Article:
Looking Back at the East End of Main

Exhibit carries visitors back to Beacon’s early days

By Alison Rooney

Beacon Bath and Bubble (BBB), the retail store specializing in just those things, is hosting an exhibit curated by and benefiting the Beacon Historical Society (BHS) consisting of vintage photos, objects and ephemera relating to Beacon’s East End. The comparisons between then and now are made all the more fascinating by the ability to simply open the door, step outside and view the “now” before returning to peruse the “then.”

That easy connection between the not-so-long-ago past and what remains today is what draws many to the archives of the historical society. “What I love about Beacon is that old and new exist here at the same time,” said board member Diane Lapis, who has been involved with the society since moving to the area five years ago. “It’s real, it’s in your face.”

Because so much of the East End remains — if not intact, at least quite recognizable through time — it’s easy to identify the buildings in the photographs on display. Just across the street from BBB, in what is now the Seoul Kitchen restaurant, stood Hoysradt Ormsber Brothers Undertaker. There is an arresting image from 1912 of what was originally the Dibble Hotel, a 75-room establishment with Federal-style columns that were removed in 1926. Then there’s the Maze Hook & Ladder firehouse, at 425 Main St., built in 1911 for the “Hooks,” Matteawan’s second volunteer fire company.

CH Hoysradt Ormsber Brothers  -- an undertaker business, on the site of what is now Seoul Kitchen (BHS collection)

CH Hoysradt Ormsber Brothers  – an undertaker business, on the site of what is now Seoul Kitchen (BHS collection)

And did you know that Joe’s Pub, at 455 Main St., has been a bar for more than 100 years? So has 554 Main, always a “drinking establishment.” During Prohibition it was Alphonse Pietrowski’s Soda Fountain, though “hard liquor was also known to be gotten,” according to the exhibit. Liquor is still “being gotten” there — it’s now The Hop.

The list goes on, from the Beacon Theatre (a late bloomer, arriving in 1934) to the earlier First Methodist Church, shown in a 1910 postcard. Erected in 1869 and 1870, its 114-foot steeple still dominates the East End landscape. Images of the “Brown Block,” as the stretch of Main in which BBB is located was known a century ago, show a reasonably unchanged architectural landscape and of course are part of what appeals to residents and visitors today.

Rounding the bend, it’s an easy correlation between images of the Matteawan Railroad Station, located at Main and Churchill, with what remains today. Many railroads used the facility, the New Haven Railroad being the last to offer regular passenger service in 1933. Further along, as Main becomes East Main, there’s the Carroll Straw Hat Factory, built in 1911.

A view of the Matteawan Railroad Station, located at Main and Churchill.  Today the complex, located just past the curve of Main, holds beauty salons and apartments. (BHS collection)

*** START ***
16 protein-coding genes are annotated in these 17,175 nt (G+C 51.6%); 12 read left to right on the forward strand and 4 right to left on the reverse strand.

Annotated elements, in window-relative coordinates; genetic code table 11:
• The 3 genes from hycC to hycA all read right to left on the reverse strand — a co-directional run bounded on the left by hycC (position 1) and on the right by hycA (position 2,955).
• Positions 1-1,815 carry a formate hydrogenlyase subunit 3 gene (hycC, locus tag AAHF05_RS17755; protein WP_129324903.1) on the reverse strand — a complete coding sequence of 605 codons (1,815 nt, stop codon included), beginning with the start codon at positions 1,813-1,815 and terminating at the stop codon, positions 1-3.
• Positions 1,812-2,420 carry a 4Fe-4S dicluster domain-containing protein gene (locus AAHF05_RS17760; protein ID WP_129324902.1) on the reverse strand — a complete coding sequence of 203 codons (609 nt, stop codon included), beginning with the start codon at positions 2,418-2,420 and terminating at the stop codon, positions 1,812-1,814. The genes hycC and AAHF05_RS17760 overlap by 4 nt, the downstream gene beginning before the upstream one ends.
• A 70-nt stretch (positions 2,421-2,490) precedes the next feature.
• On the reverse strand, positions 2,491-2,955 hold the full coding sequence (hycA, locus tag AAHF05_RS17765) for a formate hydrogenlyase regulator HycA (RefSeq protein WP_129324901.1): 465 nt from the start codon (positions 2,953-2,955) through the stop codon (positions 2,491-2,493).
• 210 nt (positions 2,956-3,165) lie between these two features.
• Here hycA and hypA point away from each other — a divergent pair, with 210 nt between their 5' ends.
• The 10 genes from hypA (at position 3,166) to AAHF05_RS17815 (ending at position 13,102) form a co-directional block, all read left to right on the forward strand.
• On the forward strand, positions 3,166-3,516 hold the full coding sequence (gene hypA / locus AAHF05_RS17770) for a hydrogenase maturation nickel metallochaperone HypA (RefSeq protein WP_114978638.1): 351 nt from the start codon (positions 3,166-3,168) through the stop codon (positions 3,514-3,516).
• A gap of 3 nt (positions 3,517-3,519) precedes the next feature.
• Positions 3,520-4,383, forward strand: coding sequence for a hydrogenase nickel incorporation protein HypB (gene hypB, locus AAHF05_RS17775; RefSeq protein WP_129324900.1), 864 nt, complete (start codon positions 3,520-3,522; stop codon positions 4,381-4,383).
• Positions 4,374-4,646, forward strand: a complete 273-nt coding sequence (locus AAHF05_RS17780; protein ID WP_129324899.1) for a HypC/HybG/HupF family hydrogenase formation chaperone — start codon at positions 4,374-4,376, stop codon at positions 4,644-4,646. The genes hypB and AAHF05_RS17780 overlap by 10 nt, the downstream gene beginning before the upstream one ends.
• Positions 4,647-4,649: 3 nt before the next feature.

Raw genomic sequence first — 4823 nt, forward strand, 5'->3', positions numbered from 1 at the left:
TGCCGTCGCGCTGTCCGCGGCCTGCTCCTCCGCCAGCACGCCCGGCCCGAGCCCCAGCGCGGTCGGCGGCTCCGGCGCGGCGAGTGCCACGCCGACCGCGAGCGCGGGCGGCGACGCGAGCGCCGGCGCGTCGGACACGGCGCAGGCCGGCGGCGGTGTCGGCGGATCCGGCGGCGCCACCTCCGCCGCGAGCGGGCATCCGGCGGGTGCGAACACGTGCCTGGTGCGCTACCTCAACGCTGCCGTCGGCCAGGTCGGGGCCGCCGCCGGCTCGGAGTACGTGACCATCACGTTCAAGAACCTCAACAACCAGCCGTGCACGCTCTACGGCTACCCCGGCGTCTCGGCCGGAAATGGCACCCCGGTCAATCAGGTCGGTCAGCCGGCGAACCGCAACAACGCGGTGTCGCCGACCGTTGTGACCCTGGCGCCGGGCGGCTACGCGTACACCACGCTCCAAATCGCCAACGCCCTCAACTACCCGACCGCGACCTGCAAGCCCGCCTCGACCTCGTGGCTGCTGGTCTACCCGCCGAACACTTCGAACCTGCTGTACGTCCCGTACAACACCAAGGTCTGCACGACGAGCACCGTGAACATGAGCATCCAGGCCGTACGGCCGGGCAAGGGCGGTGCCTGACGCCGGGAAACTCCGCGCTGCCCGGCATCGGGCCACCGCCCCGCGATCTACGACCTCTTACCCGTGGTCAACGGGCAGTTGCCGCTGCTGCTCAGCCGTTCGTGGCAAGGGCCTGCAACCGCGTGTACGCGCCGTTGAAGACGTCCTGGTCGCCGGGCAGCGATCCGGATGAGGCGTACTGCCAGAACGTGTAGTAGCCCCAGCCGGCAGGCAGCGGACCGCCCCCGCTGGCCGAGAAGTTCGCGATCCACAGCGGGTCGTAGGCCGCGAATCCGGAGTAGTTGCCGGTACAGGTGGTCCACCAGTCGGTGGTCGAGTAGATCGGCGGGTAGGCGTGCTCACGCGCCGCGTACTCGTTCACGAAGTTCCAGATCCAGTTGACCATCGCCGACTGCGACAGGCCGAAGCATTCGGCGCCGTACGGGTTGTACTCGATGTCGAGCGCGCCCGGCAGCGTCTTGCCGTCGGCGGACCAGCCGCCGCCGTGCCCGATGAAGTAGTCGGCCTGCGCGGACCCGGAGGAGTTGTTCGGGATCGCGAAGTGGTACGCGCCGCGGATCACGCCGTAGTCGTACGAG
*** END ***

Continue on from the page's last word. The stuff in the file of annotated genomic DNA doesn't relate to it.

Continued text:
A view of the Matteawan Railroad Station, located at Main and Churchill.  Today the complex, located just past the curve of Main, holds beauty salons and apartments. (BHS collection)

The many entities with Matteawan in their name are reminders that Beacon was formed, in 1913, by the merging of Fishkill Landing, a port town, and the more easterly Matteawan, which found its identity in manufacturing, with many mills and factories. A number of books delving into Beacon’s history are available for sale at the exhibit, including Historic Beacon, from the Images of America series, and a volume produced three years ago: Beacon at 100, Celebrating Our Centennial.

The Beacon Historical Society proposed the exhibit to Beacon Bubble & Bath owner Brenda Murname, a history buff, who was happy to host it. “Brenda was so accommodating — she wants to see us succeed,” Lapis says. Murname, who has researched the history of her store, located at 458 Main St., determined that the property once belonged to the Marchio family and held an ice cream shop where Murname now produces the soaps she sells. She created a new soap, “Mt. Beacon Air, 1892,” to benefit the historical society.

A stretch of the "brown block" of Beacon today (Photo by A. Rooney)

A stretch of the ”brown block” of Beacon today (Photo by A. Rooney)

There has been a great deal of interest in the exhibit, which continues through April 2. The opening reception on Feb. 13 drew more than 100 people, and another reception is scheduled for   Second Saturday, March 12. The society hopes that understanding how lives were lived in the buildings still standing may help to prevent their loss in the future. Although much of Beacon is preserved, a great deal was lost in the 1960s to what was then called “progressive” urban development. Perhaps that’s a subject for a future exhibition.

For more information, visit beaconhistorical.org. The society’s website offers a self-guided historic walking tour of the East End of Main, which is good preparation for visiting the exhibit. East End of Main — A Journey Into the Past is open during BBB’s store hours, which are 11 a.m. to 6 p.m. Wednesday through Sunday and noon to 4 p.m. on Sunday.

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